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Louis Berger has admitted to bribing officials in India and 3 other countries to secure contracts

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Washington: Louis Berger International Inc. (LBI), a New Jersey-based construction management company, has admitted that it bribed officials in India and three other countries to secure government construction management contracts.

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But neither the company which last week agreed to pay a $17.1 million criminal penalty to resolve charges of bribing officials in India, Indonesia, Vietnam, and Kuwait, nor the Justice Department has disclosed the names of the bribe takers.

Two of the company’s former executives also pleaded guilty to conspiracy and charges under the Foreign Corrupt Practices Act (FCPA) in connection with the scheme.

Louis Berger has entered into a deferred prosecution agreement (DPA) and admitted its criminal conduct, including its conspiracy to violate the anti-bribery provisions of the FCPA, according to the Justice Department.

The company has also agreed to implement rigorous internal controls, to continue to cooperate fully with the department and to retain a compliance monitor for at least three years.

Richard Hirsch, 61, of Makaati, Philippines, and James McClung, 59, of Dubai, United Arab Emirates, each pleaded guilty to one count of conspiracy to violate the FCPA and one substantive count of violating the FCPA.

Hirsch previously served as the Senior Vice President responsible for the company’s operations in Indonesia, Thailand, the Philippines, and Vietnam.

McClung previously served as the Senior Vice President responsible for the company’s operations in India and, subsequent to Hirsch, in Vietnam.

The sentencing hearings for Hirsch and McClung are scheduled for Nov 5.

According to the charging documents, from 1998 through 2010, the company and its employees, including Hirsch and McClung, orchestrated $3.9 million in bribe payments to foreign officials in various countries in order to secure government contracts.

To conceal the payments, the co-conspirators made payments under the guise of “commitment fees,” “counterpart per diems,” and other payments to third-party vendors.

In reality, the payments were intended to fund bribes to foreign officials who had awarded contracts to Louis Berger or who supervised the firm’s work on contracts.

A Louis Berger statement said “in total, the company self-identified and self-reported findings of misconduct in Vietnam, Indonesia, India, and Kuwait between 1998 and 2010 totaling $3.9 million in bribes.”

(IANS)

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UN Human Rights Accuses North Korean Government of Starving its People While Building up Military Power

U.N. human rights spokeswoman, Marta Hurtado, says bribery in North Korea has become an essential means of survival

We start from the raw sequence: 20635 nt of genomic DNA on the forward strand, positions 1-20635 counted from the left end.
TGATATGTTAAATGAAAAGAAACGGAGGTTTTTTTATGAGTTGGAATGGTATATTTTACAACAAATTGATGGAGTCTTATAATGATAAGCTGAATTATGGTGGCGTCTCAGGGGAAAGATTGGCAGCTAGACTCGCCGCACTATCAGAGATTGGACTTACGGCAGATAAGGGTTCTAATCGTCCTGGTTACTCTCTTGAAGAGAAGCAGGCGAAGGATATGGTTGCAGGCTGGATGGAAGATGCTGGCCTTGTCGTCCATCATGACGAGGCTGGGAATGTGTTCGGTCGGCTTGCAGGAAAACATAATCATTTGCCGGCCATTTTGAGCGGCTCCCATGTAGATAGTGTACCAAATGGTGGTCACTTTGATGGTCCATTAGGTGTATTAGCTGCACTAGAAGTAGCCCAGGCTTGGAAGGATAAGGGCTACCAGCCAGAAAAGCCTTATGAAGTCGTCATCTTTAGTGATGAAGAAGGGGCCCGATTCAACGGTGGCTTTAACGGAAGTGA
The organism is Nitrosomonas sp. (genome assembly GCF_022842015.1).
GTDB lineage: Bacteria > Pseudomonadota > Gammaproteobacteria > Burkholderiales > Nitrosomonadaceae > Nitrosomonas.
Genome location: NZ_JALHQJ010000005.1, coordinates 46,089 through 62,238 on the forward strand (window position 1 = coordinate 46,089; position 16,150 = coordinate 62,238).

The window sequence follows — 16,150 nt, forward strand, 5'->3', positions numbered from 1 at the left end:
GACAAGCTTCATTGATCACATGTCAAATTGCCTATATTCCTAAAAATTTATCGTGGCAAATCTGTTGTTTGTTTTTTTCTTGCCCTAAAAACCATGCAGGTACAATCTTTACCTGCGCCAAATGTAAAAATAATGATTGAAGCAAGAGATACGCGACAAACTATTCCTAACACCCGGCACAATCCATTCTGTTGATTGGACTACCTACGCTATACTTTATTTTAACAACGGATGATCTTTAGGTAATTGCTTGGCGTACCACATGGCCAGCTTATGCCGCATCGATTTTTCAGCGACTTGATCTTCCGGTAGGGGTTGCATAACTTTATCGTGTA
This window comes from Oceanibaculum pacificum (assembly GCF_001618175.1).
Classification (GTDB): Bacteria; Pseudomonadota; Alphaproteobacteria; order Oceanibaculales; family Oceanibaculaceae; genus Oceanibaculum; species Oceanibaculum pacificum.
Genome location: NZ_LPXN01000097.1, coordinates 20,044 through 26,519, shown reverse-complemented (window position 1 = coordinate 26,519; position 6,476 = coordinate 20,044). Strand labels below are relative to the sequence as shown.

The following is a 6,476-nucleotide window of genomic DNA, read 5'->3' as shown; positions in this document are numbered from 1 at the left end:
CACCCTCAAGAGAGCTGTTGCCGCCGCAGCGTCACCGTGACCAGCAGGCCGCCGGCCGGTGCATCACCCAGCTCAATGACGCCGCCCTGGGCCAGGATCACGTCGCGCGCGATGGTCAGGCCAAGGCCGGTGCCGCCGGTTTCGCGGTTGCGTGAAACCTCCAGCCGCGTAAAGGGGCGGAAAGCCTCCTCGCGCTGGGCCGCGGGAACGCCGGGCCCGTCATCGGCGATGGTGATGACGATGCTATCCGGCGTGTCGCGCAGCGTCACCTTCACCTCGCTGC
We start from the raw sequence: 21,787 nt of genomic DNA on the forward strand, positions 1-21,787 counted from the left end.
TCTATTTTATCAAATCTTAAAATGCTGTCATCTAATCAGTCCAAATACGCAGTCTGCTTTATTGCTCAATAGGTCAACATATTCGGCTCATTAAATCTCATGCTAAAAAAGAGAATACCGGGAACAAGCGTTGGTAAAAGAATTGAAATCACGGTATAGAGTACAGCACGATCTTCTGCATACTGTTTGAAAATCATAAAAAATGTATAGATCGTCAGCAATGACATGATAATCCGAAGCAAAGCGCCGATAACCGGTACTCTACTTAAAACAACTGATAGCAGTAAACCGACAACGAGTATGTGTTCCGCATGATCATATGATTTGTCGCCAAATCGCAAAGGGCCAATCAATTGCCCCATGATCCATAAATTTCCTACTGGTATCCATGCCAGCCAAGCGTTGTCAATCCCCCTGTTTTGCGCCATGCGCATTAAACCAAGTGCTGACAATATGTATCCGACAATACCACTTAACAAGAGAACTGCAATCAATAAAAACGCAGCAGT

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FILE - A man stands among sacks of wheat on the banks of Yalu River near the North Korean town of Sinuiju, opposite the Chinese border city of Dandong, January 29, 2014. VOA

The U.N. human rights office has accused the North Korean government of starving its people while building up its military power. It finds people are trapped in a system of endemic corruption and repression, which keeps them mired in lifelong poverty and deprivation.

The report is based on first-hand accounts of more than 200 escapees interviewed in South Korea during the past two years. Witnesses say North Korea’s social and economic system is based on the pervasive practice of bribing officials. U.N. human rights spokeswoman, Marta Hurtado, says bribery in North Korea has become an essential means of survival.

“The constant threat of arrest and prosecution provides State officials with a powerful means to extort money and other favors from people desperate to avoid detention in inhumane conditions,” she said. “In addition, the living conditions and treatment of detainees can also depend on the payment of bribes.”

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The report finds nearly 11 million people, or more than 43 percent of the population, are undernourished and in a perpetual state of hunger. Pixabay

The report finds nearly 11 million people, or more than 43 percent of the population, are undernourished and in a perpetual state of hunger. While people are scrounging around for food and other basic necessities, the report says huge resources continue to be spent on the military.

Official figures put the percentage of the national budget allocated to the military at between 14 and 16 percent. But Hurtado says estimates by non-governmental organizations believe that sum could be as high as 50 percent.

She tells VOA her agency acknowledges the importance of U.S. talks with North Korea in efforts to try to reduce its nuclear arsenal. But she says human rights have to be at the core of these negotiations.

poverty, north korea
U.N. human rights spokeswoman, Marta Hurtado, says bribery in North Korea has become an essential means of survival. Pixabay

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“It is clear that all the money, all the energy, all the brains that are used to focus on nuclear issues and nuclear development, if it would be focused on raising the standard of living of the population, the situation would be a different one,” she said. The report recommends drastic reforms in the criminal code and, especially in the establishment of the rule of law in North Korea.

In assessing the findings, Human Rights Chief Michele Bachelet says people must not be arrested, detained, prosecuted or subjected to extortion. This, simply for trying to acquire an adequate standard of living. (VOA)